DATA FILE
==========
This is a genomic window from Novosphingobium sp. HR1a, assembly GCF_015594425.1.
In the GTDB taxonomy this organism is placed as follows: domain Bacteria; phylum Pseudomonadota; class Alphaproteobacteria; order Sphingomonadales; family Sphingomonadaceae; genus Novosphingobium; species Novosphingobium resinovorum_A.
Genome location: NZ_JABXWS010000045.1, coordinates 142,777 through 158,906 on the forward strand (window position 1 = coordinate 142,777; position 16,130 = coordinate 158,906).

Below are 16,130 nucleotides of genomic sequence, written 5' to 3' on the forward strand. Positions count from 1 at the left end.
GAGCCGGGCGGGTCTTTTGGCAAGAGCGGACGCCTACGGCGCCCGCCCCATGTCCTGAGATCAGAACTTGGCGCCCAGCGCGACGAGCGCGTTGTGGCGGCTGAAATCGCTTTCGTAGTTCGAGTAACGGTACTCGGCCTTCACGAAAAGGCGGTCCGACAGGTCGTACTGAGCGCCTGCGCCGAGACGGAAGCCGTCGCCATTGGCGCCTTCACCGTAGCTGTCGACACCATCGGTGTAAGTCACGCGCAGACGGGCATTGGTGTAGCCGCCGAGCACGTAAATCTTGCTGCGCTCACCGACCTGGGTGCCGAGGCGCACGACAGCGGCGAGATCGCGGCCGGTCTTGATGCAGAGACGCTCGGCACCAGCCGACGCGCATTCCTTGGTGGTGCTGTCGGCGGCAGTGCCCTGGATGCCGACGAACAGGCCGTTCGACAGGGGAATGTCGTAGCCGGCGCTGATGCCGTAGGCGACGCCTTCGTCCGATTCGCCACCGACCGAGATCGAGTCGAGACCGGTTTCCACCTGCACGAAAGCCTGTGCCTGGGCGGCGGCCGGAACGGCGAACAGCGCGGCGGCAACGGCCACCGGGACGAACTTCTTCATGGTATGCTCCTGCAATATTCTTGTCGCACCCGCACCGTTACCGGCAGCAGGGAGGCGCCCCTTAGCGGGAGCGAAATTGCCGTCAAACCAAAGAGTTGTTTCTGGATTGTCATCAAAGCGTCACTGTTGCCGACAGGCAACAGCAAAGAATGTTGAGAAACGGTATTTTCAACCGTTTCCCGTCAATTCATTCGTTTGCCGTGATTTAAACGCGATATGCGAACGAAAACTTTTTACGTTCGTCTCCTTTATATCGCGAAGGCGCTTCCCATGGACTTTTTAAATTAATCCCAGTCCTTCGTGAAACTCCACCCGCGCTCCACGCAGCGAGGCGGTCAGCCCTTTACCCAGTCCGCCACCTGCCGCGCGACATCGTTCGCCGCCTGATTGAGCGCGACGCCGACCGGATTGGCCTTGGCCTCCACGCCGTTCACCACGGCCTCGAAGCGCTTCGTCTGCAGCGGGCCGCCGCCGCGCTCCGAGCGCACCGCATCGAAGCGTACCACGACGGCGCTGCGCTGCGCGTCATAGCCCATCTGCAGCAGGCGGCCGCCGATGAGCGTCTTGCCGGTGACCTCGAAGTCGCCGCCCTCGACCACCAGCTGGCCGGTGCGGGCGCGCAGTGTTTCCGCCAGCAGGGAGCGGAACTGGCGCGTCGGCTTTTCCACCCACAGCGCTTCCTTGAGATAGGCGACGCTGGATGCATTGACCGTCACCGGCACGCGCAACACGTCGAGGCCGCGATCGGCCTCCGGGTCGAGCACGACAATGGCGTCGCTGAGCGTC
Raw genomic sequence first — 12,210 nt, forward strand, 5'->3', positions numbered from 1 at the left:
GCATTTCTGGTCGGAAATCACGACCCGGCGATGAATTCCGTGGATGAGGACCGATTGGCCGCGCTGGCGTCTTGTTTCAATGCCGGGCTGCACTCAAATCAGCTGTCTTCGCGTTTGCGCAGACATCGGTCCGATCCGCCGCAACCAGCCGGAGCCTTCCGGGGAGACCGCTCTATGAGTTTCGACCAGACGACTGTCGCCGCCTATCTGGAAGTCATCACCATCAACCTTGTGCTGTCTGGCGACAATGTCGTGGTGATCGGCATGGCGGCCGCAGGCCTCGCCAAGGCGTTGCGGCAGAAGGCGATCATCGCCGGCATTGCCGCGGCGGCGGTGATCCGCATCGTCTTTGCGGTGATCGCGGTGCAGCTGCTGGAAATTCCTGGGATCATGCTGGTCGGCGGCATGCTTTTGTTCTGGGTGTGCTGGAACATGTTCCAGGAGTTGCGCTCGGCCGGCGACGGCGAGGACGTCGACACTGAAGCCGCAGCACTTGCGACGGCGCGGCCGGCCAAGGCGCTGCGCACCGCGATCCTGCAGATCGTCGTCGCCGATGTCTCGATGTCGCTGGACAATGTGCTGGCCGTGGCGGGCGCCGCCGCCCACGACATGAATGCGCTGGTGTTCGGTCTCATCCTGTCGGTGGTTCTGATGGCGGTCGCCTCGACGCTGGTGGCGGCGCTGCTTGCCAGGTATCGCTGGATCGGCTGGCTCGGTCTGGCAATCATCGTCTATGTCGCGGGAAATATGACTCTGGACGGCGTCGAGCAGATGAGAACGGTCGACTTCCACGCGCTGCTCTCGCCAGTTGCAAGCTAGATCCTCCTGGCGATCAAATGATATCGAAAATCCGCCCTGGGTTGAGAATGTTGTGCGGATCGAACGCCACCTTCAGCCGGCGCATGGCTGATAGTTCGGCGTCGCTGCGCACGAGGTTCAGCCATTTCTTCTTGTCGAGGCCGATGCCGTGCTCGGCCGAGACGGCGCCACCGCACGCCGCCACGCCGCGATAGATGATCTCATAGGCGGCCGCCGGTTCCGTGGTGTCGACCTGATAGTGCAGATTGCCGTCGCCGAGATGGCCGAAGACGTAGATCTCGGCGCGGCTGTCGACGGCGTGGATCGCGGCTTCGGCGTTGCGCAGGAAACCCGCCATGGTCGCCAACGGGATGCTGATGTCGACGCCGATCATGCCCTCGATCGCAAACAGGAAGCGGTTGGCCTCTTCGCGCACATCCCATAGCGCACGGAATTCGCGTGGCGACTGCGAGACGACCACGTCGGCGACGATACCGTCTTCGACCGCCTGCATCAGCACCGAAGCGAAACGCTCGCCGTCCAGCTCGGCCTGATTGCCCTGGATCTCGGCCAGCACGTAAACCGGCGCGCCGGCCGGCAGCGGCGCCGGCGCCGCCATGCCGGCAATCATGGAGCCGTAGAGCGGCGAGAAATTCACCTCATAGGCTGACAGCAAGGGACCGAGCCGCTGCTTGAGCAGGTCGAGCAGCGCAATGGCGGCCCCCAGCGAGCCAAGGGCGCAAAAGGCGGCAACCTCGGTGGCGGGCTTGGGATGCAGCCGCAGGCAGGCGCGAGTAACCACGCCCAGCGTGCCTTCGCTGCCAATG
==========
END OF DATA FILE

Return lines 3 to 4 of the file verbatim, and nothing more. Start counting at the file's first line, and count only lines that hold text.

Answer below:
Genome location: NZ_JABXWS010000045.1, coordinates 142,777 through 158,906 on the forward strand (window position 1 = coordinate 142,777; position 16,130 = coordinate 158,906).

Below are 16,130 nucleotides of genomic sequence, written 5' to 3' on the forward strand. Positions count from 1 at the left end.